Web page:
Time: April 27, 2017, h. 03:00 pm
Location: Room Ofek, Polo scientifico e tecnologico “Fabio Ferrari”, Building Povo 1 - Povo (Trento)
Dr. Timofei Istomin
Abstract of Dissertation
Technology is evolving towards a higher degree of automation and connectivity, with concepts of Pervasive Computing, Smart Factories, Cyber-Physical Systems (CPS) and the Internet of Things (IoT) promising to integrate countless communicating devices into objects around us at home, in the streets, and on industrial sites. These embedded devices are often very small in size, autonomously-powered, and have restricted computational and communicational capabilities.
Low-power and Lossy Networks (LLNs) are multi-hop, typically wireless, self-organising networks aimed at interconnecting hundreds or thousands of such embedded devices. They inherit many techniques from wireless sensor networks, though going beyond their original task of collecting sensor readings. New applications comprising actuators, control loops, user interface devices and requiring connectivity of every ``smart thing'' with the Internet, pose new challenges to the network protocol stacks.
These stacks should not only efficiently support data collection from numerous low-power sensors, but provide scalable data forwarding in
the opposite direction, making every single device in the LLN addressable and reachable from a central controller or from the Internet. This type of forwarding is needed to send commands to wireless actuators in the LLN or to enable request-response communication between a low-power device and a remote server. Control loops additionally require real-time guarantees from the communication system.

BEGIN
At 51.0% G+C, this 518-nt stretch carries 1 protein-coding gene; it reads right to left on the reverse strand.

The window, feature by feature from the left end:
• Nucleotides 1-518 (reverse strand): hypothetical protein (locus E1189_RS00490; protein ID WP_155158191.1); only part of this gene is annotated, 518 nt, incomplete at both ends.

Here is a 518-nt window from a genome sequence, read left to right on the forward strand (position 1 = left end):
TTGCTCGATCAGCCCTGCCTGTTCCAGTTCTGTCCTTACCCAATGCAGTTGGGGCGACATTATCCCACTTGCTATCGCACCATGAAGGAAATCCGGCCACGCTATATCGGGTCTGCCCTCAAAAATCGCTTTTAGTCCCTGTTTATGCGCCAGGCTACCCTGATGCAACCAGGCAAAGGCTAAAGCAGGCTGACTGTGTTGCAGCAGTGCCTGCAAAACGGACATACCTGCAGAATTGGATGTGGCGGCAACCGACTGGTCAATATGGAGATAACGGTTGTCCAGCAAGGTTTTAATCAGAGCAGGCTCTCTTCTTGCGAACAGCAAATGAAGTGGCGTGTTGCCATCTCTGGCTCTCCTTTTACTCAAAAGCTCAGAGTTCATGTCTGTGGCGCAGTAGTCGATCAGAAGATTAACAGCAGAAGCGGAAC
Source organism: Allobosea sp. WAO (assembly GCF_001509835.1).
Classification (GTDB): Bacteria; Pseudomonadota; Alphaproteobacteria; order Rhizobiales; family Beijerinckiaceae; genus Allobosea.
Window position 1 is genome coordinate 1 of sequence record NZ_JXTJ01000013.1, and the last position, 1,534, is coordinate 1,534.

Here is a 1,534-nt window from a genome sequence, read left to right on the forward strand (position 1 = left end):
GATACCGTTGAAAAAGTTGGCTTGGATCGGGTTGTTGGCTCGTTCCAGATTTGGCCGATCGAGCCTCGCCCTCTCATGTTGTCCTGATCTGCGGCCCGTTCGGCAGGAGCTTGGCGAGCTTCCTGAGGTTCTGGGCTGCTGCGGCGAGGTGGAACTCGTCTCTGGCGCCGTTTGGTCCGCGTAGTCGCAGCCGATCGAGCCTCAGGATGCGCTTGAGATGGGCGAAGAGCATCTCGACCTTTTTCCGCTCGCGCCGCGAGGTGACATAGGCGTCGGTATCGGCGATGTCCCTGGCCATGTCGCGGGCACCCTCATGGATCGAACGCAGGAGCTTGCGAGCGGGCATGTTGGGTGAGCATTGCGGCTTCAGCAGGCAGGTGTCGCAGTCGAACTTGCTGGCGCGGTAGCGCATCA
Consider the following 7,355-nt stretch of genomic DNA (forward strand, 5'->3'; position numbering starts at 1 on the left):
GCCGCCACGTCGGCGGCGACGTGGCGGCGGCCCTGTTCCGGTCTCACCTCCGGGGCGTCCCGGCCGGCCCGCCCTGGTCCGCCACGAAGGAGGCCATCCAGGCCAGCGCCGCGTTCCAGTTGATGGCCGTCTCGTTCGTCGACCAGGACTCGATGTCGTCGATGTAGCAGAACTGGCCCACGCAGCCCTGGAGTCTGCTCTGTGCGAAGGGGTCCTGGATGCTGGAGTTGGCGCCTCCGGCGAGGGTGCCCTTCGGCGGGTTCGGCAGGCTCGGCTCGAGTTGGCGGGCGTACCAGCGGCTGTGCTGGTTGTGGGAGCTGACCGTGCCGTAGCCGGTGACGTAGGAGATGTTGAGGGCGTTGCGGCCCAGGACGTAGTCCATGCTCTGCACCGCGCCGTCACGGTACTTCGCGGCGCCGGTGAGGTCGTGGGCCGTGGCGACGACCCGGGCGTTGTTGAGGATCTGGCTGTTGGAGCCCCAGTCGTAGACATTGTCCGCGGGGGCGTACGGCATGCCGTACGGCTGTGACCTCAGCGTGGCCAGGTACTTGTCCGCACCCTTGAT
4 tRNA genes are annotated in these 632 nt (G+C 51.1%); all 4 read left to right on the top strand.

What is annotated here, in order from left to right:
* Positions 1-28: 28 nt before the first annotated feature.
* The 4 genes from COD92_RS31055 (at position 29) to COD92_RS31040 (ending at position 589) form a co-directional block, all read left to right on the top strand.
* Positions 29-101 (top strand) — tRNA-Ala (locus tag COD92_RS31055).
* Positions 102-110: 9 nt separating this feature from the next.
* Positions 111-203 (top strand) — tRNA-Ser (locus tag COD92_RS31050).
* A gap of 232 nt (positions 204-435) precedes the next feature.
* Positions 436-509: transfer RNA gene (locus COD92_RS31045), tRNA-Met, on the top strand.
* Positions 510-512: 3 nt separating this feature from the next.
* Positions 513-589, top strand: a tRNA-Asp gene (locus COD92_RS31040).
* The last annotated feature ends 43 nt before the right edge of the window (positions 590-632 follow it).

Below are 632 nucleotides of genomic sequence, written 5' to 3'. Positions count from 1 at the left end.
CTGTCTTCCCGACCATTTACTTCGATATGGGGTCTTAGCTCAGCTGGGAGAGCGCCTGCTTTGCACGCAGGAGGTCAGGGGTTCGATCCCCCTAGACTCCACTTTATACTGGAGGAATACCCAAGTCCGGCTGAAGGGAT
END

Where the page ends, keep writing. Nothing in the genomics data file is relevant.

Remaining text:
We demonstrate in this thesis that reconciling the battery lifetime with high reliability and low latency is still a challenge for existing protocols even at the scale of few hundreds of network nodes. Moreover, current techniques have a significant performance gap between their data collection and actuation forwarding components on memory-constrained platforms. This gap limits the applicability of the stacks, as the overall performance is determined by the weaker component.
Motivated by two real-life applications, we first study novel techniques that eliminate the performance gap in the standard IPv6 stack for LLNs, making the actuation traffic forwarding as performant as the data collection one in networks that are five times larger than what the original standard stack is able to support. Second, we demonstrate that the reliability of packet delivery in the standard-compliant solution is limited in practice at around 99% while its routing overhead causes significant inefficiency in energy consumption. Therefore, we change focus to a forwarding mechanism based on the principle of synchronous transmissions, made popular by Glossy. It is a recent and, thus, non-standard technique, known for excellent reliability, speed and energy efficiency of the flooding-based data dissemination service it provides. This service is a perfect match for actuation, but a similarly efficient data collection protocol did not exist. To close this gap, we design Crystal, a novel data collection protocol based on the same core principle of synchronous transmissions.
We show that, depending on the application, Crystal reaches per-mille or even parts-per-million radio duty cycle. It does that with a packet loss rate lower than 10e-5 under external Wi-Fi interference of a noisy office building, and provides a much higher reliability and energy efficiency than the state of the art under even stronger interference generated by JamLab. We thoroughly evaluate the proposed solutions both in realistic simulations and two large-scale testbeds. We follow a principled approach based on understanding of the environment and the properties of the network topologies. The latter are acquired by our connectivity assessment tool Trident, which itself is one of the contributions of this thesis.
Through these contributions, this thesis pushes forward the applicability of LLNs, by improving their scalability, reliability, latency, energy efficiency and interference resilience, both in the context of an existing standard and in a clean-slate design. Further, by achieving this superior performance via network stacks that natively support both collection and actuation traffic, this thesis provides a stepping stone for applications that strongly rely on both, notably including the low-power wireless control applications.